Sony using blockchain to secure digital rights

Sony using blockchain to secure digital rights

7th November 2019 0 By Jordan Heal

Entertainment giant Sony has been exploring potential use cases for blockchain technology.

The overall scope for the exploration was to determine how it could further protect the rights and ownership of digital content such as music, films, textbooks, eBooks and virtual reality (VR).

Sony has created a ‘Digital Rights Management‘ (DRM) platform to achieve this.

Each piece of digital content will be time stamped with a certificate of authenticity enabling people to prove true ownership over each one.

Similar use cases have been used in the art industry, where blockchain can be used to prove provenance.

Likewise, the technology has slowly made its way to video games in the shape of non-fungible tokens (NFTs).

These are in-game assets underpinned by blockchain so that the owner can indefinitely store them, or sell them at their discretion (to name but one application in gaming).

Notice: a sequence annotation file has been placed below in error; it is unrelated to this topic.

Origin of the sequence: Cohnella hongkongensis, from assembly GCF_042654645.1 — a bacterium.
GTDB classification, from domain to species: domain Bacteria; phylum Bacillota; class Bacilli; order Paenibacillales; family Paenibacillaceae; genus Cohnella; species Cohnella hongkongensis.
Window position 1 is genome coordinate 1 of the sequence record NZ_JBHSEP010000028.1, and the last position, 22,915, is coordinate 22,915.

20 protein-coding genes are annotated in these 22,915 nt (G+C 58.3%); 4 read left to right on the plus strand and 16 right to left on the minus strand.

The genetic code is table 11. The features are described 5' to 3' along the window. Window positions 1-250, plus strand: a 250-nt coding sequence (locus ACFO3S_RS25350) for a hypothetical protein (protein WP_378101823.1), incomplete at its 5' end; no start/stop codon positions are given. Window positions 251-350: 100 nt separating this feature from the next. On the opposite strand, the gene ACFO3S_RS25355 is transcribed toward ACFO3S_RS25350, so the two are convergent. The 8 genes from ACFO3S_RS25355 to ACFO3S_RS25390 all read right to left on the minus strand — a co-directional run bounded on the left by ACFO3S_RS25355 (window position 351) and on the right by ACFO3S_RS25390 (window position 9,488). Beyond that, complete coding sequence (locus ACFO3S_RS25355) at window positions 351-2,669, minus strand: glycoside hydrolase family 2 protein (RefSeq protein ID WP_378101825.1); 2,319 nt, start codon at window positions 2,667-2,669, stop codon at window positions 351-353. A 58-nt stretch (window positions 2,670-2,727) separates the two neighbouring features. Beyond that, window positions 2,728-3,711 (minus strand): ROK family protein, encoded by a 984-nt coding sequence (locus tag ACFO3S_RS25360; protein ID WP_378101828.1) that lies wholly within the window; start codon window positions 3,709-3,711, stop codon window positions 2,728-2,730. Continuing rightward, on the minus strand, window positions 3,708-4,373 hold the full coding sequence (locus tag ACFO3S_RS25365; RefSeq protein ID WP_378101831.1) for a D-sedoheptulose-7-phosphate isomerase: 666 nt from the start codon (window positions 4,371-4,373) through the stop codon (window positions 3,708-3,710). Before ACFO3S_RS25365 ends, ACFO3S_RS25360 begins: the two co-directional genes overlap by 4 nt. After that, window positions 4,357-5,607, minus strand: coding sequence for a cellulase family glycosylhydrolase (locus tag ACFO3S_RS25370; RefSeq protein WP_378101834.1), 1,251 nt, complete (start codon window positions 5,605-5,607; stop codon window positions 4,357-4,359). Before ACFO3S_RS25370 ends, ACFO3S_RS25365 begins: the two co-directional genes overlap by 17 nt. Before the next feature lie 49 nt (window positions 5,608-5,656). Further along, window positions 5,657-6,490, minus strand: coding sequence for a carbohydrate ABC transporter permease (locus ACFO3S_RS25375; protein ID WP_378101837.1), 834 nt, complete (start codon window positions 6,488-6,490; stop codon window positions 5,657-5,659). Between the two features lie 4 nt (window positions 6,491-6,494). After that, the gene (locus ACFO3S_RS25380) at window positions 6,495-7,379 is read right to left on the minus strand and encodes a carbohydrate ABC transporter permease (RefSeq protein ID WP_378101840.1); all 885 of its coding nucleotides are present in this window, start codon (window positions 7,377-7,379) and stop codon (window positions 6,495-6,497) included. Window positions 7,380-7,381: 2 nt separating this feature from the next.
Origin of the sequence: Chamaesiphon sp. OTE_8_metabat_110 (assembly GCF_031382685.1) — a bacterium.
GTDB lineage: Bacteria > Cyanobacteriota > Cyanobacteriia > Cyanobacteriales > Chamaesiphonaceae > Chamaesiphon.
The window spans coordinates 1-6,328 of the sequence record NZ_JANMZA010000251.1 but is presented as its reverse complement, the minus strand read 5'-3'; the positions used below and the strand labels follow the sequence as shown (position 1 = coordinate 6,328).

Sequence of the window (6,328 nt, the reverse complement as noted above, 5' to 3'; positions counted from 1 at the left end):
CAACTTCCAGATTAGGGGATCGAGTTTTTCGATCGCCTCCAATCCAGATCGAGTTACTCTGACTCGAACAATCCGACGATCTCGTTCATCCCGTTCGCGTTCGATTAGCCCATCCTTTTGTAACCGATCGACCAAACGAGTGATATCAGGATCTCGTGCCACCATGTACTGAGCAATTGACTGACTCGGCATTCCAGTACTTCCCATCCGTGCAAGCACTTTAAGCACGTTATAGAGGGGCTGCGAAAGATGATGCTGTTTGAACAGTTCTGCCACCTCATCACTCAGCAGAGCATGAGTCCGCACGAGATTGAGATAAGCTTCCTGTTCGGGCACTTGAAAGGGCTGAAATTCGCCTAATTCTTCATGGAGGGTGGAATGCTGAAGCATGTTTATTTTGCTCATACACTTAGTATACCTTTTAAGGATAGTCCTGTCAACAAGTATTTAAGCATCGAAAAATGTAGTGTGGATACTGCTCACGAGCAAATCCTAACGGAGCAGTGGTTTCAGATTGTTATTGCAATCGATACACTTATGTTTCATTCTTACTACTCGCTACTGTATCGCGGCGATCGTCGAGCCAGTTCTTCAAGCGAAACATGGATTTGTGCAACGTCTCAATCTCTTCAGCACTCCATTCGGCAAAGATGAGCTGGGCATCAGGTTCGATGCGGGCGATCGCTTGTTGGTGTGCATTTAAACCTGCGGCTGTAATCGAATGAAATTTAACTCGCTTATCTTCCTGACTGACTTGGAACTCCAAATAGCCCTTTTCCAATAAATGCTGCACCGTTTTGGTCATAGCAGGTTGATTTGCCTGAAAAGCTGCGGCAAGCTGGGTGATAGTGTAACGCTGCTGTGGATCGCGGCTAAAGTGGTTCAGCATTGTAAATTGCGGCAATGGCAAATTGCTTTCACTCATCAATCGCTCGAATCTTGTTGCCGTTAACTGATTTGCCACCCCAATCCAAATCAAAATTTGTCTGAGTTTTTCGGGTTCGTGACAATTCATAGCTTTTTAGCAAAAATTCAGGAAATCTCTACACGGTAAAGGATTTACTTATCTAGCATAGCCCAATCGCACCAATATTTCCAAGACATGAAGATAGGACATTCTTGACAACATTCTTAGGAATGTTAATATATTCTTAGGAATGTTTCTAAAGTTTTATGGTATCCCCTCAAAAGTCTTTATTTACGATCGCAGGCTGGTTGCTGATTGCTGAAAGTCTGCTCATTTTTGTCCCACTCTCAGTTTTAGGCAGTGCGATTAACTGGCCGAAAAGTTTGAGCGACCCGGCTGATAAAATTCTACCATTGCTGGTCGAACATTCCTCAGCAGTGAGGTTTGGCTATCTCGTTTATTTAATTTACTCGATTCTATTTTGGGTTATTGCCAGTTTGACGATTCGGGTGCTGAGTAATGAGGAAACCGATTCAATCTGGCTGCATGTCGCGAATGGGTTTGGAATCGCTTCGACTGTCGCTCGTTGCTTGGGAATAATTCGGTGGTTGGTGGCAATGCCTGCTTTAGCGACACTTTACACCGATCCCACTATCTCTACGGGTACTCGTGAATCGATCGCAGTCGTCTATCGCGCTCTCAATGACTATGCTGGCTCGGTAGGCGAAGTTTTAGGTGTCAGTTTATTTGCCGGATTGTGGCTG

While Sony has not explicitly stated that it will be utilising the technology in video games, it is not unreasonable to think that the behemoth hasn’t considered such a notion when it has already begun exploring its use case with digital rights management.

Some gaming companies that utilise the technology have devised methods to use NFTs between several games, with one such example being the Enjin-led Multiverse.

The Multiverse is comprised of many developers creating many different titles. Multiverse items in one of these games can be transferred and used in an entirely different one.

For example, Enjin turned a wooden sword and a wooden shield from Minecraft into NFTs and both of these are now usable in Multiverse games.

Sony is unlikely to implement blockchain to this extent in its video games soon, but it could well be thinking of other applications now it has created its DRM system.

Interested in reading more blockchain gaming-related stories? Discover more about publishing giant Ubisoft advising on Dapper Labs’ new blockchain.